Richard Johnson Taps Interface Between Management/Human Resources and Information Systems
By Sue McMurray
After serving in administrative roles for the last six years in the University of Albany’s human resource information systems program, Richard Johnson, felt a pull to expand his research and teaching efforts, particularly after observing the growth of artificial intelligence and data driven evaluations of employees.
Having known Carson College information systems (IS) colleagues for several years and been impressed by their strong scholarship and collegiality, he began to consider an associate professor position in the college’s Department of Management, Information Systems, and Entrepreneurship. Several things caught his interest.
A unique opportunity for collaboration between management/human resources (HR) and IS faculty was one of them.
“I was excited by the thought of being part of a department that embraces both my management/HR and IS interests,” he says. “I really believe the MISE department is one of the unique places where I can leverage partnerships with people who come from both perspectives.”
A sense of shared vision and direction for developing students through The Next Carson Coug undergraduate program also stood out, he says. “I love that the University is investing in smaller class sizes and designing the curriculum in such a way that students will be better prepared as professionals when they graduate.”
“Rich was a great fit for this department given his expertise at the intersection of information systems and human resources,” says Robert Crossler, chair of the MISE department. “As we work to become the business school of choice in the Pacific Northwest, Rich was a natural fit to helping us achieve this goal.”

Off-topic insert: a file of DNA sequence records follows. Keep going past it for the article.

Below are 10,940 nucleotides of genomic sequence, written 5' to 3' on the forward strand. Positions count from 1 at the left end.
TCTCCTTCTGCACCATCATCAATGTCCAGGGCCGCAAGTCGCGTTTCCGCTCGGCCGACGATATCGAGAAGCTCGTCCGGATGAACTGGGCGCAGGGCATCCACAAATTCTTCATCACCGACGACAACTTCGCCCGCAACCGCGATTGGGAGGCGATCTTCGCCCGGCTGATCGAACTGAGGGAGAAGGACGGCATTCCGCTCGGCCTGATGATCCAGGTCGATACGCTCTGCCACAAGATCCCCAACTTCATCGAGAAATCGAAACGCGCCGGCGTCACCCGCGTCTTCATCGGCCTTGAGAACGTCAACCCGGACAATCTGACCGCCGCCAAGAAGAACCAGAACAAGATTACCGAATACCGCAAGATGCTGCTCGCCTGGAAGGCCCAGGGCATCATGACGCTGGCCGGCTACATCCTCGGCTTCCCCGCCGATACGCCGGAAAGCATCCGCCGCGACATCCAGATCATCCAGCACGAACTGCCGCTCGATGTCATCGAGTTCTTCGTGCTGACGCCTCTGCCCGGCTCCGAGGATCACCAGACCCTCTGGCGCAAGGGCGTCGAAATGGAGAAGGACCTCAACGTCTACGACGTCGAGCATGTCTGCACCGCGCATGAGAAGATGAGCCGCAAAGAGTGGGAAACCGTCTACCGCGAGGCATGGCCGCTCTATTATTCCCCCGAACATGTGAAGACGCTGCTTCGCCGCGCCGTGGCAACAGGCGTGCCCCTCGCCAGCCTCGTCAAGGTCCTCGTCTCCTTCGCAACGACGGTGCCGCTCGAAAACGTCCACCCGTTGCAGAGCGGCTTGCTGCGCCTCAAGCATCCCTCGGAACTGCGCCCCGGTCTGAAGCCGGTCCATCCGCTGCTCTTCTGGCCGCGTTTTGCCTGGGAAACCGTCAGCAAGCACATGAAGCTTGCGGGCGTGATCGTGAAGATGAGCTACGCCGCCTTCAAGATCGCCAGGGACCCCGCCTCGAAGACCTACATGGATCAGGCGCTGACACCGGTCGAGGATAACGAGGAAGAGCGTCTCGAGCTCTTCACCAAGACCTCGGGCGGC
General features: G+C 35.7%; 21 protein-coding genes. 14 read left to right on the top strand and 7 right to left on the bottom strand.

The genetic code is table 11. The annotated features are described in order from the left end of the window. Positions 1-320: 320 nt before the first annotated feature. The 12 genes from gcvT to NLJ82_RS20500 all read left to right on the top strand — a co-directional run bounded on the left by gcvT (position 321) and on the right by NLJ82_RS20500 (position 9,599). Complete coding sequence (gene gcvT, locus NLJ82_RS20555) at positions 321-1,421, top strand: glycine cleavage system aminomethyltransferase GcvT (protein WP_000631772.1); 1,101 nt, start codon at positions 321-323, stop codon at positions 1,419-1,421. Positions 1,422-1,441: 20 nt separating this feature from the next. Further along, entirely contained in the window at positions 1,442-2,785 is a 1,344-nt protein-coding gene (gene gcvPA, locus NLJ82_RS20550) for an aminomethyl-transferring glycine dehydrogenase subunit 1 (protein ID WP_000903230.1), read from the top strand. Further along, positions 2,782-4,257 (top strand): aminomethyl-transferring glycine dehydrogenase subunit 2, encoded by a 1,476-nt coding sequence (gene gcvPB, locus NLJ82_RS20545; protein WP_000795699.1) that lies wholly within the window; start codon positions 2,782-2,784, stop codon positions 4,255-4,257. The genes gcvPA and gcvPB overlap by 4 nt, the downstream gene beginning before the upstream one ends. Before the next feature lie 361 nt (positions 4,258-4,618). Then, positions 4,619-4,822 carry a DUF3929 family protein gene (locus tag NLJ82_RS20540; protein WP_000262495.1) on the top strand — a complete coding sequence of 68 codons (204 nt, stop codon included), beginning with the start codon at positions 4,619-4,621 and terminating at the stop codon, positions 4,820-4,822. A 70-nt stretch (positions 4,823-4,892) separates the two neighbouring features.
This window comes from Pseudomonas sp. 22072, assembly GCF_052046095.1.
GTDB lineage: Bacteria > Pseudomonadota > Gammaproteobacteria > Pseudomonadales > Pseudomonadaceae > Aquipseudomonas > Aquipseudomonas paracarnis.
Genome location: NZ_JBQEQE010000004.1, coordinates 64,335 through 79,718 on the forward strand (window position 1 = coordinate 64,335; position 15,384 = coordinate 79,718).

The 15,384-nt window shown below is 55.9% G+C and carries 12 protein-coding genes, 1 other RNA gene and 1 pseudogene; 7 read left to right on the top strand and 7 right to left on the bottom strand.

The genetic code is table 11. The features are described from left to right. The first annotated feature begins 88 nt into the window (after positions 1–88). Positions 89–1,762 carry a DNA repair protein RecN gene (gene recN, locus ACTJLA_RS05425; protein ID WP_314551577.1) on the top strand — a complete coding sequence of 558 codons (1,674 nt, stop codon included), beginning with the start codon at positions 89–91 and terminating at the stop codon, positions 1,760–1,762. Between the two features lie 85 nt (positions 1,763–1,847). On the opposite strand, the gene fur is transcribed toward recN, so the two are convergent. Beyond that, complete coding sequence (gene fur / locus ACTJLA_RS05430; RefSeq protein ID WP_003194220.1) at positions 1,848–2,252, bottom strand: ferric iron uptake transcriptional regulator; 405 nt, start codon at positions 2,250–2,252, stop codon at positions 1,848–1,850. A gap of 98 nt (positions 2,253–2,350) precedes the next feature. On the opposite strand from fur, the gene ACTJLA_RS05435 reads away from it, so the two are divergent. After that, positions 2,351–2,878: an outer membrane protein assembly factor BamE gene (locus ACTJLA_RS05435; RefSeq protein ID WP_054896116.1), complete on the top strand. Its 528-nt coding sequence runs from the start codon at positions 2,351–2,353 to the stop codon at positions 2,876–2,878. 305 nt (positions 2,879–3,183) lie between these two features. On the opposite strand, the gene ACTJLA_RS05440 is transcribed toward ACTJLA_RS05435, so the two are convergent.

Growing Carson’s reputation for quality graduates and research
Johnson joined the college in August. Currently, he is teaching Management of Information Technology, a sophomore-level course. He is also anticipating the opportunity to mentor doctoral students and build on the success of the college’s doctoral program.
“I’d like to help develop students so that graduates of our program are increasingly sought after by universities throughout the United States and around the world,” he says.
As an associate professor, his major duties are to conduct research, teach courses, and mentor students and junior faculty. Like most other faculty, he’ll strive to make a strong contribution to his own field of research and practice, he says.
Rewards of working in IS field
Over the course of his career, Johnson says his perspective on the IS field has changed. Early in his career, it was most rewarding to “play” with new technologies and figure out how them to work, he says. However, as he progressed in his career, what he found most rewarding was helping individuals and organizations identify ways to deploy technology to support their firm.
Ultimately, the most rewarding thing about being an IS scholar is the ability to help students achieve their career goals, whether they are undergraduate, masters, or Ph.D. students, he says.
“It’s about trajectory, he says. “How can we move forward?